```
# ranting_vector
0 0.5 1 1.5 2 2.5 3 3.5 4 4.5 5
5830804 1370 2811 1791 7551 5550 20047 13136 26818 8551 13211
```

In order not to let individual users influence the movie ratings too much, the movies are reduced to those that have at least 50 ratings.

```
## Min. 1st Qu. Median Mean 3rd Qu. Max.
## 2.208 3.444 3.748 3.665 3.944 4.429
```

Under the assumption that the ratings of users who regularly give their opinion are more precise, we also only consider users who have given at least 50 ratings. For the films filtered above, we receive the following average ratings per user:

You can see that the distribution of the average ratings is left-skewed, which means that many users tend to give rather good ratings. To compensate for this skewness, we normalize the data.

`ratings_movies_norm <- normalize(ratings_movies)`

## Model Training and Evaluation

To train our recommender and subsequently evaluate it, we carry out a 10-fold cross-validation. Also, we train both an IBCF and a UBCF recommender, which in turn calculate the similarity measure via cosine similarity and Pearson correlation. A random recommendation is used as a benchmark. To evaluate how many recommendations can be given, different numbers are tested via the vector `n_recommendations`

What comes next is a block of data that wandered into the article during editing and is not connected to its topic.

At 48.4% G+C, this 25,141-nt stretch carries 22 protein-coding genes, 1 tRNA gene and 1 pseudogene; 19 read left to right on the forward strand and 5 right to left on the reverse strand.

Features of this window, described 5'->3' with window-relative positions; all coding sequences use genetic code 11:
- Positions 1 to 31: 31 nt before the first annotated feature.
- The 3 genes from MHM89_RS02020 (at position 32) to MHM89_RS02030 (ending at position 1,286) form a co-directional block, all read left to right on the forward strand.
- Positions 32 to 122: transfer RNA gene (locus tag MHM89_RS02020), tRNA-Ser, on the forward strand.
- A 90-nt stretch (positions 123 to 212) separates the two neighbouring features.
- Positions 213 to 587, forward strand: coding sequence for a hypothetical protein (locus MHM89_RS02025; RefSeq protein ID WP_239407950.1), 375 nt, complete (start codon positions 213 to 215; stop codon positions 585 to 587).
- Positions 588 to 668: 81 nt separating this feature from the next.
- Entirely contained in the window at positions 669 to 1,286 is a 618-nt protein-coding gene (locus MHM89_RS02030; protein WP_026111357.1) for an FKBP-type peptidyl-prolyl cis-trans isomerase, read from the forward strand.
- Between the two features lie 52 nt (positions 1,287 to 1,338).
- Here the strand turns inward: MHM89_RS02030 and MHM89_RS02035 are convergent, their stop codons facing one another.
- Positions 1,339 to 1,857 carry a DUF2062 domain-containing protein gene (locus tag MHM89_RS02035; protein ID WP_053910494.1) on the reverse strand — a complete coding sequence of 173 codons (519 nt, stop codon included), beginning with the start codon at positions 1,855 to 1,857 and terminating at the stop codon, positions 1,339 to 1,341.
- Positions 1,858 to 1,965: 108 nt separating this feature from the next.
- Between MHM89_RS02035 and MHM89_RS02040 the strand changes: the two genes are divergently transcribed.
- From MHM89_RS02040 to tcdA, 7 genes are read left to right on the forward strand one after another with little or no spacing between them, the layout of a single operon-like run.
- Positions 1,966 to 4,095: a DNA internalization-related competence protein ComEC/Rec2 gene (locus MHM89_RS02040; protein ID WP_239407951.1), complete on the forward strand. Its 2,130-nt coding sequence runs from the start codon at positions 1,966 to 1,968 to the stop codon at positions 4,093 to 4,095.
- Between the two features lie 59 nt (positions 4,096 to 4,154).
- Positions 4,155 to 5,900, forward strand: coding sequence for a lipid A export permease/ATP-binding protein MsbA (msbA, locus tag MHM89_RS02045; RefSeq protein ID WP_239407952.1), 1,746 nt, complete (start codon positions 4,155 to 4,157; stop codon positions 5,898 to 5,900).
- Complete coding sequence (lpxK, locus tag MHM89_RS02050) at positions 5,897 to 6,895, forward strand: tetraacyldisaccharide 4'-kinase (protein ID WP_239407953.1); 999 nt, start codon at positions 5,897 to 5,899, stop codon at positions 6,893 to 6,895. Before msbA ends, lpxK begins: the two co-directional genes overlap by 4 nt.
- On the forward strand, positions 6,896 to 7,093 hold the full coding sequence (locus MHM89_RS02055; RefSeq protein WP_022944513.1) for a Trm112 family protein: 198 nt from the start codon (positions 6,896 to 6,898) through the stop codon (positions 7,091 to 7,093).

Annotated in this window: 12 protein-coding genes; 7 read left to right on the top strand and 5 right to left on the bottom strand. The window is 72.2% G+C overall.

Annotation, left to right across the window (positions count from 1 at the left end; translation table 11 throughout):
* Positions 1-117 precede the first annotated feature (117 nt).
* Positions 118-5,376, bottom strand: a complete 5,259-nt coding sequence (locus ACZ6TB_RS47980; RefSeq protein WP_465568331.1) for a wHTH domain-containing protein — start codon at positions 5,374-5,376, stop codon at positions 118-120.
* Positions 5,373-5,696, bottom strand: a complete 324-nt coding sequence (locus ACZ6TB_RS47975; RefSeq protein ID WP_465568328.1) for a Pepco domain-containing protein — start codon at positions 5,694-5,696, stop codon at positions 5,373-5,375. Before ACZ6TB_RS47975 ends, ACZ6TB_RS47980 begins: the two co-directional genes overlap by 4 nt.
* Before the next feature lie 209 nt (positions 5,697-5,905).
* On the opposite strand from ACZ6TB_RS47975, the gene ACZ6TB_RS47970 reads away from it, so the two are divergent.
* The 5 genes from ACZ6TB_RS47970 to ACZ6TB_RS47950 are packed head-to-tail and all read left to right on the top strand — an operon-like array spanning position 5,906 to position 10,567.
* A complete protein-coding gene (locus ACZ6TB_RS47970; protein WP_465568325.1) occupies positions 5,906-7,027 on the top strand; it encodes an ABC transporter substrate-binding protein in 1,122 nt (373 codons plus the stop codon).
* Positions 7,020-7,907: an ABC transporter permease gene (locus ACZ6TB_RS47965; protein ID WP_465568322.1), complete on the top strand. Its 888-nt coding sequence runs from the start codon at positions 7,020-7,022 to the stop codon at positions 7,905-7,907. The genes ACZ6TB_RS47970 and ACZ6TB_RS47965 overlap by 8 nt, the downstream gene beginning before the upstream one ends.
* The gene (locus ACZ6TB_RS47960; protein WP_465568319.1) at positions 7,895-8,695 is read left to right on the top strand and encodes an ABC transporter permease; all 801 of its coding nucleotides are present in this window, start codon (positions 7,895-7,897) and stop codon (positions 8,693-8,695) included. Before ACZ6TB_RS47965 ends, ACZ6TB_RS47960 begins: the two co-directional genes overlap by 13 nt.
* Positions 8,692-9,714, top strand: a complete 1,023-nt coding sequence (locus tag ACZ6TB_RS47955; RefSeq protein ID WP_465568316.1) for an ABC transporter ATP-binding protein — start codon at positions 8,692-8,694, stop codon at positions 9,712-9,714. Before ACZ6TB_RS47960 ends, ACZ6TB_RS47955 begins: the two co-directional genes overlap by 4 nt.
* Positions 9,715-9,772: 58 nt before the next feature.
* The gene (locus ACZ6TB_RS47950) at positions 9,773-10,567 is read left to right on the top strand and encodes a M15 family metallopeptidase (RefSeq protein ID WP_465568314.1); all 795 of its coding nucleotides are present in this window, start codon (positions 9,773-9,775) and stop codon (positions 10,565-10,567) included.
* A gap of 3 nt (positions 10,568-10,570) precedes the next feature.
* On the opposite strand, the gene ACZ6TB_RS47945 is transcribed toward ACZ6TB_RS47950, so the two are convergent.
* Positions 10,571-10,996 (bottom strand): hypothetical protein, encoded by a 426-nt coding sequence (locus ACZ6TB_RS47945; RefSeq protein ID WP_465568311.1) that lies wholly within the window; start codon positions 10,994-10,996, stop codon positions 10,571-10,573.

.

```
eval_sets <- evaluationScheme(data = ratings_movies_norm,
method = "cross-validation",
k = 10,
given = 5,
goodRating = 0)
models_to_evaluate <- list(
`IBCF Cosinus` = list(name = "IBCF",
param = list(method = "cosine")),
`IBCF Pearson` = list(name = "IBCF",
param = list(method = "pearson")),
`UBCF Cosinus` = list(name = "UBCF",
param = list(method = "cosine")),
`UBCF Pearson` = list(name = "UBCF",
param = list(method = "pearson")),
`Zufälliger Vorschlag` = list(name = "RANDOM", param=NULL)
)
n_recommendations <- c(1, 5, seq(10, 100, 10))
list_results <- evaluate(x = eval_sets,
method = models_to_evaluate,
n = n_recommendations)
```

We then have the results displayed graphically for analysis.